[23 June 2009]
Stuart Murdoch’s latest project requires some explanation. It’s not a Belle & Sebastian album, but the members of Belle & Sebastian perform on it, and two of the 14 tracks are covers of the group’s songs. Murdoch sings on it, too; but doesn’t take the lead role that he does in his main gig. But just as much as Belle & Sebastian, and as much as the material he’s put out under his own name, God Help the Girl is a Stuart Murdoch project. This album—the first of a planned two from the recording sessions completed so far—is being billed as a “musical narrative”. What this means may be some combination of feature film, documentary, or just a fancy marketing-friendly framing of what is essentially a lovely stand-alone album. In any case, there’s a story.
The original advertisement, placed in the local paper, read “Girl singer needed for autumnal recording project. Must have a way with a tune.” And gave some clues: “Ballpark, Ronettes, Friend and Lover, Twinkle”. To put that in context Friend and Lover were a husband-and-wife folk duo from the ‘60s; the Ronettes were, of course, the seminal girl-group of the ‘60s; Twinkle and Ballpark are too obscure for me. Murdoch’s original idea may have been to create a ‘60s girl group in modern incarnation, but things have thankfully turned out somewhat closer to Murdoch’s own indie-literate sound. Well, when your backing band is Belle & Sebastian, you’re not going to stick to “Be My Baby”.
Murdoch’s music brings a warm familiarity; you often find yourself wondering where you’ve heard his songs before. God Help the Girl isn’t helped in this odd quality by the fact that two of the songs are well-recognized Belle & Sebastian favourites. “Funny Little Frog”, and “Act of the Apostle”, both from The Life Pursuit, are slowed down and jazzed-out here. Their timbre, and the differences from the originals, really defines God Help the Girl. Where we had earlier upbeat indie pop and Murdoch’s brittle tenor, the new versions are more expansive, and more reliant on piano and strings. The switch to female voice is almost revelatory. It clarifies the character, especially on “Act of the Apostle”, in a way that’s completely consistent with the rest of the album.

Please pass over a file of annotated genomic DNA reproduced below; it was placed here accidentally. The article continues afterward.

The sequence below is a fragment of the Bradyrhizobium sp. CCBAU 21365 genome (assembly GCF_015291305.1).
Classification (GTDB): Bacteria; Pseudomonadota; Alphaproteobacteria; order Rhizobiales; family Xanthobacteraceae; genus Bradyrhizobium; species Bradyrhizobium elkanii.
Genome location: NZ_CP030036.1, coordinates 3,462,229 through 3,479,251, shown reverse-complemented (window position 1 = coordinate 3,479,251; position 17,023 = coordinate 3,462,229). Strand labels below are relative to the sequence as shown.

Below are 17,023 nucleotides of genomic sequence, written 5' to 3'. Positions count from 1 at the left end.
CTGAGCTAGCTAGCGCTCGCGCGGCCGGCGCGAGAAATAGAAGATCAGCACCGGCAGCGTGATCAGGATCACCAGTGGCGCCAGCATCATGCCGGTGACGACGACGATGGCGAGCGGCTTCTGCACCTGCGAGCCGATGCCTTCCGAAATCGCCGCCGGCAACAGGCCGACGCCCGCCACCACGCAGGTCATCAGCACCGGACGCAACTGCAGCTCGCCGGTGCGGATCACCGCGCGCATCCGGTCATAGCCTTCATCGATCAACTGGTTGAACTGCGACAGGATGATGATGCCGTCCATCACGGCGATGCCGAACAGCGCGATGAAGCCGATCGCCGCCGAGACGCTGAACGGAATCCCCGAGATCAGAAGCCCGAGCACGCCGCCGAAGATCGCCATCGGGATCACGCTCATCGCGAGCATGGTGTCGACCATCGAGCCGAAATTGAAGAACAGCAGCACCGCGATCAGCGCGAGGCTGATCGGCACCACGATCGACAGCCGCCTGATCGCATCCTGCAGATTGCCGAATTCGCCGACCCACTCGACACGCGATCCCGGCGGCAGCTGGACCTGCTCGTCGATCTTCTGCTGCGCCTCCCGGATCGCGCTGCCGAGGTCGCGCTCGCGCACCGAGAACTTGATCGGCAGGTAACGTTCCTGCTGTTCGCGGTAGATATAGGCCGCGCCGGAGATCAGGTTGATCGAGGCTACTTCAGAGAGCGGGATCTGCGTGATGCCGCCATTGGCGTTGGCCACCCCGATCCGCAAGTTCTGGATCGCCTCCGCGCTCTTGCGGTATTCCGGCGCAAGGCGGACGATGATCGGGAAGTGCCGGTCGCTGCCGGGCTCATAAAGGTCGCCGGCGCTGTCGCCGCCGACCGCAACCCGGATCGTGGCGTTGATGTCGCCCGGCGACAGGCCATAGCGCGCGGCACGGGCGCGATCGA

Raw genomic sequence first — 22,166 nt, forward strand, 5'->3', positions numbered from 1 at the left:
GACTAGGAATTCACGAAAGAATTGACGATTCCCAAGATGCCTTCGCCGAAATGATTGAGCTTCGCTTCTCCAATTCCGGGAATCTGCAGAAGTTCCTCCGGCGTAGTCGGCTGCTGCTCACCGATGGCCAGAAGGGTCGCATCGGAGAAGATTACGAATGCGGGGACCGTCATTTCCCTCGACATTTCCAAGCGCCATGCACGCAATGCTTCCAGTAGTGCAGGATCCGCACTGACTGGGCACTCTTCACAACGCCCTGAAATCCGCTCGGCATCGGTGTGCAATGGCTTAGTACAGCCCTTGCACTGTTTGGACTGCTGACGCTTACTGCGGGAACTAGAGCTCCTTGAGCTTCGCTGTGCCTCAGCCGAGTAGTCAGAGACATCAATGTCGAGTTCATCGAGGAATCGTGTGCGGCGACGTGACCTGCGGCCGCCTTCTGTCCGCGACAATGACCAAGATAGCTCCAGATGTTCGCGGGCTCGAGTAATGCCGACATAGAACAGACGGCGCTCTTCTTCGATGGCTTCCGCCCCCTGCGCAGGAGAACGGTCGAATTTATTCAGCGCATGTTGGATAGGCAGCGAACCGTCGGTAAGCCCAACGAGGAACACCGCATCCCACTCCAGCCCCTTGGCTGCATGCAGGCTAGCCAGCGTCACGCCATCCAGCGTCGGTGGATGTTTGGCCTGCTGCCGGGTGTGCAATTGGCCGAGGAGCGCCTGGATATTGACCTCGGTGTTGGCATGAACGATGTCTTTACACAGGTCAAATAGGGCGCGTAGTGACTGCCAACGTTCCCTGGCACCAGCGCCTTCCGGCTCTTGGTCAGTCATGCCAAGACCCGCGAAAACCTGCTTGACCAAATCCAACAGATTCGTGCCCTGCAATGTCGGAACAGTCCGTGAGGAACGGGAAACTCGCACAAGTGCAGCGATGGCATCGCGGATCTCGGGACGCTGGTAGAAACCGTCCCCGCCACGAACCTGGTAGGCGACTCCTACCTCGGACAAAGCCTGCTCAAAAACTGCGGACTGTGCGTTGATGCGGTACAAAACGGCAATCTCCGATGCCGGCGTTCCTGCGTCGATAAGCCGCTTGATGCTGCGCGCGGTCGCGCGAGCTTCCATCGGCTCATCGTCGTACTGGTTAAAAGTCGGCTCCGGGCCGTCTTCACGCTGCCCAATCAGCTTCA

The characters in Murdoch’s songs are never as straightforward as they first appear—in other words, they’re human. Often, they’ll declare one thing and be shown to embody the opposite; characteristically, this contrast is played for subtle irony instead of existential disillusion. On “God Help the Girl”, surely one of the best pop songs to be written this (or any) year, Catherine Ireton begins “There is no way I’m looking for a boyfriend.” She’s upbeat and contrarian. But it’s all a bluff, because she sits “for hours just waiting for his phone call”. Later, “If You Could Speak” introduces a different character, lovely and lonely but content in a “checkered shirt and a dress”. Like much of Murdoch’s music, the melodies fit like a comfy sweater, pulled down over your hands in front of the fire. Or at least, they conjure up this romantic, pastoral vision. Yes, there’s whistling and fingerclicks. Don’t hate on the form. We fall in love with these melodies because, in a large part, we are caught up in the characters Murdoch’s created for us.
The vividness of these characters bodes well for a future film (if it is made), and hearing these songs in the setting of an indie hipster-musical would surely be something to get excited about. It is true that the songs have more of a musical theatre flavour than Murdoch’s previous work. Call-response duets make up a fair chunk of the album, and Murdoch allows his singers the latitude to warble, occasionally, in that declarative way of musical theatre. “Perfection as a Hipster” trades off lines of romance and rejection; “Pretty Eve in the Tub” swirls back and forth over a light piano quintet.
Over all this gloss, Murdoch’s created a set of perfect pop songs. It’s almost too lovely, but then lovely’s great sometimes too. God Help the Girl, old-fashioned and without artifice though it may be, is supremely welcoming. Its charm—and those tunes!—are likely to make it an album you find yourself returning to, again and again, for the simple joy of listening to it. I really hope God Help the Girl the film gets made, but if it doesn’t, this album and any that follow are more than enough indeed.